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Black Orpheus Amphitheater
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Tuscarora T 


YDS: 5.12 French: 7b+ Ewbanks: 27 UIAA: VIII+ ZA: 26 British: E6 6b

Type:  Trad, 4 pitches, 450'
Original:  YDS: 5.12 French: 7b+ Ewbanks: 27 UIAA: VIII+ ZA: 26 British: E6 6b [details]
FA: Tom Cecil, John Barnes, John Rosholt – 1995.
Page Views: 1,179
Submitted By: Josh Janes on Feb 10, 2012

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Chris Barlow and partner??

RAIN AND WET ROCK The sandstone in Red Rocks is fragile and is very easily damaged when it is wet. MORE INFO >>>


Tuscarora is a brilliant route that climbs the left side of the huge brown buttress separating the Black Arch Wall from the walls containing Black Orpheus. The route takes a system of corners through a large roof and then tackles a very difficult finger crack. It is south facing and offers nice, sunny climbing – perfect for a clear winter day. Approach as for Black Orpheus, but head left across the slabs (may require some exposed easy 5th class) and away from Black Orpheus to reach an indistinct weakness below the left side of the towering buttress above. You may arrive at a small, body-sized cave that is just left of the line and just to the right of a narrow ridge of rock that separates the Black Orpheus side of the amphitheater from the There and Back Again side. About 20' below this cave is a nice ledge and a single bolt which is a good place to begin.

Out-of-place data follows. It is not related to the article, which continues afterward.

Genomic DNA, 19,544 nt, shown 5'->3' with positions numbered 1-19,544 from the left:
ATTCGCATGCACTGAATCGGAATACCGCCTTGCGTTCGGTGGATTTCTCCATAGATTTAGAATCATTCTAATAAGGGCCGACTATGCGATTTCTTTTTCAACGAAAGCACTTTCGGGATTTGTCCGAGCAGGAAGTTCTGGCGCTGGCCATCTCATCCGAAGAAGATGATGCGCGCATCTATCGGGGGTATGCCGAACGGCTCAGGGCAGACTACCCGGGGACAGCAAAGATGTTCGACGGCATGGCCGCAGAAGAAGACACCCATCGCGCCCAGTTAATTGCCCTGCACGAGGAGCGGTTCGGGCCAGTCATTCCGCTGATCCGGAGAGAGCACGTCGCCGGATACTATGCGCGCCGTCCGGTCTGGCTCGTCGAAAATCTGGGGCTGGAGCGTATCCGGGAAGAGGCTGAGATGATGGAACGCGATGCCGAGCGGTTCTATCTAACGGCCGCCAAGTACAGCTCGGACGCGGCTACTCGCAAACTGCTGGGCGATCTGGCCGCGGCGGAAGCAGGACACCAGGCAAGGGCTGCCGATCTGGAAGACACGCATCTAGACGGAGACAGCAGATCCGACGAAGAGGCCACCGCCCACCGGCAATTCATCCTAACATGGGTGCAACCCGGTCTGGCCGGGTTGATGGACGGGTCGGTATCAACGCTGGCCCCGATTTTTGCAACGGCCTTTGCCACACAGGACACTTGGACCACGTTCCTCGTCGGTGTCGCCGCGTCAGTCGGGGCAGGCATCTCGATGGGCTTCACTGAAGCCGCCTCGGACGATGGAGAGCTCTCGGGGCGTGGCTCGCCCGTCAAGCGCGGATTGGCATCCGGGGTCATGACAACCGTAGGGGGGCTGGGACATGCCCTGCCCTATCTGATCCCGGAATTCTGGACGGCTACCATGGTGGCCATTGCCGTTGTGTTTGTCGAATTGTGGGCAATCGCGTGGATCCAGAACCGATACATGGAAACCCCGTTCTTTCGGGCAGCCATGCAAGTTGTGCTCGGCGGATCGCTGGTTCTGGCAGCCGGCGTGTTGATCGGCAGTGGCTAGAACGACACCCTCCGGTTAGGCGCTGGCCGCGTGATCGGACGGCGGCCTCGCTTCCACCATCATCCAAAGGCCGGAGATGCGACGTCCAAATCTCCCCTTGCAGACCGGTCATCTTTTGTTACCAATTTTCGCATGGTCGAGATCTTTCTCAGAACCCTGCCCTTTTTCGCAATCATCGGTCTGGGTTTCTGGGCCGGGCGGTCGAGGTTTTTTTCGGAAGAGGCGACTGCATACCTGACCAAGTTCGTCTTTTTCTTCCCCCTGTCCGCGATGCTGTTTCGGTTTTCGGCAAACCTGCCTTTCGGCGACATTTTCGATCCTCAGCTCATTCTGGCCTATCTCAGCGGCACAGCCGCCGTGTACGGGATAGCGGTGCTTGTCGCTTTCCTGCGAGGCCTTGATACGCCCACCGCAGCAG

P1: Depending on where you start, begin climbing up a corner and onto broken rock, working out left then back right underneath a steep wall, then continue just right of a vegetated right-facing corner to a nice ledge with a bolted anchor. 5.5-5.8.

P2: Climb up interesting features passing two bolts to a bolted anchor on a sloping ledge directly below the large roof. 5.10b, 100’.

P3: Pass the roof via jamming, stems, and underclings – good pro and bolts protect. Belay at a bolted anchor. A wild, awesome, and exposed pitch. 5.11, 100’.

P4: Step right from the belay and climb friable rock before moving back left and continuing up interesting face features, ultimately arriving at a stance at the base of a very thin crack. This crack, which is slightly overhanging and tips-sized, is the crux. Difficult for the grade, (smaller fingers will have an easier go of it, but be prepared for pain) this ain’t no Rainbow Wall 5.12. Some hollow rock but great movement and position. Small cams and a few bolts protect as the difficulty eases slightly on the way to a bolted anchor in the middle of outer space. Yowsers! 5.12c, 100’.